Wilhelm von Thoma

Wilhelm von Thoma was born in Germany in 1891. He joined the German Army and served throughout the First World War. He remained in the army and in 1934 took command of Germany's first tank battalion.

In 1936 Thoma was placed in charge of all ground troops supporting General Francisco Franco in the Spanish Civil War. He remained in Spain until August 1939 when he was given command of the 2nd Panzer Division in Germany.

Thoma took part in the invasion of Poland where he distinguished himself by carrying out a difficult wide movement through heavy woods and mountainous terrain and managed to take the Polish forces by surprise. Thoma's experience in Spain and Poland resulted in him being appointed Director of Mobile Forces in October 1940.

Thoma replaced Jurgen von Arnium as commander of the 17th Panzer Division and took part in Operation Barbarossa during the summer of 1941. Serving under Heinz Guderian Thoma played a significant role in the capture of Smolensk and Kiev. He also took part in the failed attempt to capture Moscow.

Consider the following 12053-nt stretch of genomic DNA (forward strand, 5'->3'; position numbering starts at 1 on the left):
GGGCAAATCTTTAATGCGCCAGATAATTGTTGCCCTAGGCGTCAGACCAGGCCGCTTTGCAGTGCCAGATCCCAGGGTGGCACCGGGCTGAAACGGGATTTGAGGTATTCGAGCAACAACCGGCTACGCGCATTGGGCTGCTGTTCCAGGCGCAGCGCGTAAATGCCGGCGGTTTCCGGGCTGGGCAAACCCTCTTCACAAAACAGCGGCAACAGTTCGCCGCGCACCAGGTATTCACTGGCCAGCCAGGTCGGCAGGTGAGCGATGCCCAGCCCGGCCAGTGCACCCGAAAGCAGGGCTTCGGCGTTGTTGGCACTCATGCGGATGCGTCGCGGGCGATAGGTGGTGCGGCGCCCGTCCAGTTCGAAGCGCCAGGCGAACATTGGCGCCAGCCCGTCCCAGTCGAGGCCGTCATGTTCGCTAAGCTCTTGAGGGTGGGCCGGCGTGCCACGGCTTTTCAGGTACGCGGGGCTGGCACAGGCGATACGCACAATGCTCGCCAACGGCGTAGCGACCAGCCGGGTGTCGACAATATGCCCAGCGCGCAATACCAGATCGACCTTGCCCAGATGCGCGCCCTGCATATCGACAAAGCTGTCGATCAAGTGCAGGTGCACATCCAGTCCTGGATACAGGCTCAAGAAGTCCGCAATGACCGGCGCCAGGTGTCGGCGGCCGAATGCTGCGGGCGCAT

In September 1942, Thoma was sent to North Africa to take command of the Deutsches Afrika Korps while General Erwin Rommel was on sick leave. The following month General Bernard Montgomery launched the battle at El Alamein. Rommel immediately returned to the front but Thoma remained and was taken prisoner on 4th November when British ground troops broke through the German lines.

Wilhelm von Thoma remained a prisoner of war until just before his death on 30th April 1948.

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